DNA Isolation

Genomic DNA of paraffin-embedded tumors on the tissue microarray was isolated from 1.5 mm punch biopsies of the paraffin blocks (one tissue core per case). Tumor areas were marked by a surgical pathologist (A.H.) to ensure a tumor cell content of at least 80%. DNA isolation was done using the Magna Pure DNA isolation kit (Roche) according to the manufacturer's instructions. DNA from urine samples was extracted and purified with a DNA Blood Mini-Kit (Qiagen) following instructions of the manufacturer. For the few samples containing only little DNA, at least 2 ng DNA was applied.

FGFR3 Mutation Analysis

FGFR3 mutation analysis was done using the SNaPshot method (22). All mutations were verified by a second and independent SNaPshot analysis.

FISH Analysis of Paraffin Specimens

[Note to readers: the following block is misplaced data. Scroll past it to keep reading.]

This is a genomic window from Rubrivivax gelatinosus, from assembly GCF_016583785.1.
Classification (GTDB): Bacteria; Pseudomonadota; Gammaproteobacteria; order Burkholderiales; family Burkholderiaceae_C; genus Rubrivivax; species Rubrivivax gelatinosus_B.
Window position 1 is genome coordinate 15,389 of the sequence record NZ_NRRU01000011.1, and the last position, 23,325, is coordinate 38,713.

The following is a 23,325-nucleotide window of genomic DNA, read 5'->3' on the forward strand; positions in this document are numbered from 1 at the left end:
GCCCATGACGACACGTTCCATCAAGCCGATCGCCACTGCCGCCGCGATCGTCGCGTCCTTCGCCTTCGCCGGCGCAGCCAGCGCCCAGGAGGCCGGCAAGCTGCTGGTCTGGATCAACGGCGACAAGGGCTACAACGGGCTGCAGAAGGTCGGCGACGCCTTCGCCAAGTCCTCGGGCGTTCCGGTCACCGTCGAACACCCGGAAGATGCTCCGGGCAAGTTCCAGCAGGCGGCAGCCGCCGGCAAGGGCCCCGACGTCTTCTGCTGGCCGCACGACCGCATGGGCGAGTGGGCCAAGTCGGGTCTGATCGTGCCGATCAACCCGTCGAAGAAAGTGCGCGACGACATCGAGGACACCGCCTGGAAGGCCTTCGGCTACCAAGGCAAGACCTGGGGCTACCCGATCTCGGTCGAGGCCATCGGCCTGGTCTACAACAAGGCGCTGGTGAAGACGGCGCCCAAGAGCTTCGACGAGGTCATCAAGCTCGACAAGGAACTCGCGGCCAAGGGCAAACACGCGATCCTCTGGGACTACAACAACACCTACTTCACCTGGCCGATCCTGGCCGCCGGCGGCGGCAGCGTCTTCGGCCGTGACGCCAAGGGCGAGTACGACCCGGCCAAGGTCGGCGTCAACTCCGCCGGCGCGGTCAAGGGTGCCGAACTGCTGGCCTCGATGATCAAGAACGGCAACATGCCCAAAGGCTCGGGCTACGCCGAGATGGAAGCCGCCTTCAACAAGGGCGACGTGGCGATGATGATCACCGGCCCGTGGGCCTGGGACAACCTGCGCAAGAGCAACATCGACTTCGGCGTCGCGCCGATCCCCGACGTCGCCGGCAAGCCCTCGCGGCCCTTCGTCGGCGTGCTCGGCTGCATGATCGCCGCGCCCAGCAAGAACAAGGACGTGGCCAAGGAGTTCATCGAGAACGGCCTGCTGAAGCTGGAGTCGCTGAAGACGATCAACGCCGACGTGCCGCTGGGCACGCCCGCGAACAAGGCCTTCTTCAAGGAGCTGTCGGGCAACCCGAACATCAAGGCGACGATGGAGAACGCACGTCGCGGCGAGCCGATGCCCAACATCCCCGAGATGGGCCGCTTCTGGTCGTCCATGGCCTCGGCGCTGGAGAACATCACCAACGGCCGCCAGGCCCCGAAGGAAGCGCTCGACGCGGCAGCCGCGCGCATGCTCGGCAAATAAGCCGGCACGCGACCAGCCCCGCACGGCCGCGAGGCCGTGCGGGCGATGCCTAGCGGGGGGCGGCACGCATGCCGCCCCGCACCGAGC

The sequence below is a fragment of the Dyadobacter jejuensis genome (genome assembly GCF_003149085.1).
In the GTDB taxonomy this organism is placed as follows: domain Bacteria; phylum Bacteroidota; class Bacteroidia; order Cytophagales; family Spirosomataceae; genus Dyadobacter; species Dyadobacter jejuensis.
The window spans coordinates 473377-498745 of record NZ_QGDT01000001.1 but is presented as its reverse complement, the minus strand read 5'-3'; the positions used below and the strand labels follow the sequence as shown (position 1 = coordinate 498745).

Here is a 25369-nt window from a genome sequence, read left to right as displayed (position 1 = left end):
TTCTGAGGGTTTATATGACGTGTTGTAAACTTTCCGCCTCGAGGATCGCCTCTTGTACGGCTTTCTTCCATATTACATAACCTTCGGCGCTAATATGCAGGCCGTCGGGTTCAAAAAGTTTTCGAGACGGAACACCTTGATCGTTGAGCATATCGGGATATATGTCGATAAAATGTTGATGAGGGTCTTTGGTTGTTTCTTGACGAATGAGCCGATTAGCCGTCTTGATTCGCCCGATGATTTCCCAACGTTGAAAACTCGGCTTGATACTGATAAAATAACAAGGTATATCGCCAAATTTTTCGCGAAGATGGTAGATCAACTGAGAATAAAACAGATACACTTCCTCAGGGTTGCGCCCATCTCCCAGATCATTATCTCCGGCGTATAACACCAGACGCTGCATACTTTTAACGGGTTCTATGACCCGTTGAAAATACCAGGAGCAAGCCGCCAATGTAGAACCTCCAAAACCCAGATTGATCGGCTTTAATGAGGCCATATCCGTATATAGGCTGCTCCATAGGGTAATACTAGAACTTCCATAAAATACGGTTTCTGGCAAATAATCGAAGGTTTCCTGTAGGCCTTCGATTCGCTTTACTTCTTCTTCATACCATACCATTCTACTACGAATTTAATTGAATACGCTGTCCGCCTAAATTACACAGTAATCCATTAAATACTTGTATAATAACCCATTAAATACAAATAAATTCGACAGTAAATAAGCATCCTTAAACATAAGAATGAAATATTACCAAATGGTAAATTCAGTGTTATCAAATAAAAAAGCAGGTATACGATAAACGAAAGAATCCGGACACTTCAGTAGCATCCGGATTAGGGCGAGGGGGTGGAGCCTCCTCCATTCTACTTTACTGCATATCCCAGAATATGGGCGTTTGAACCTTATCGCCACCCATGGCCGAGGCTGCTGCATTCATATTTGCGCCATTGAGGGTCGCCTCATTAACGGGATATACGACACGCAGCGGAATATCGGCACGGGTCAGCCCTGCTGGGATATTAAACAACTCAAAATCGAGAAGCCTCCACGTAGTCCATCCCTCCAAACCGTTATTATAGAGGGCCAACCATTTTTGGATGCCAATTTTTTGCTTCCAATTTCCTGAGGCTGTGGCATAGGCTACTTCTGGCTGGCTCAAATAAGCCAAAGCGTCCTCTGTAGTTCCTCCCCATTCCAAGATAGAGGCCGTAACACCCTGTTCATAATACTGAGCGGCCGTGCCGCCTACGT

Multicolor FISH was done using the UroVysion probe set (Abbott Laboratories) according to the manufacturer's instructions to assess aberrations of chromosomes 3, 7, and 17 by centromeric probes and to detect relative deletions of p16 on locus 9p21 (23). For each case, 50 nuclei were selected for scoring according to morphologic criteria using 4′,6-diamidino-2-phenylindole staining. Only nonoverlapping intact nuclei were scored. Clearly distinguishable nonurothelial cells were disregarded. All hybridizations were evaluated by two investigators (R.S. and I.S.) with random quality control checks (A.H.). Each cell was simultaneously analyzed for centromeric signals of chromosomes 3, 7, and 17 and the p16 locus on 9p21. A cell was considered aberrant if at least one of three centromeric signals was amplified (>2 signals per cell) or if 9p21 was deleted. Polyploid cells (4 signals of all the three probes) were regarded normal (euploid). A relative deletion of the p16 locus (CDKN2A) was recognized if the signal number of 9p21 was >1 unit lower than the mean value of the centromeric signals. Based on the occurrence of polysomy and deletions of 9p21 in non-tumor-associated bladder urothelium of patients with benign prostatic hyperplasia (n = 10), a cutoff was defined using three times the SD (23). Accordingly, a case was considered aberrant if >9 cells of 50 showed polysomy (>18% of the cells). A sample was considered carrying a deletion of p16 if >7 of 50 cells (>14% of the cells) showed a relative deletion of 9p21.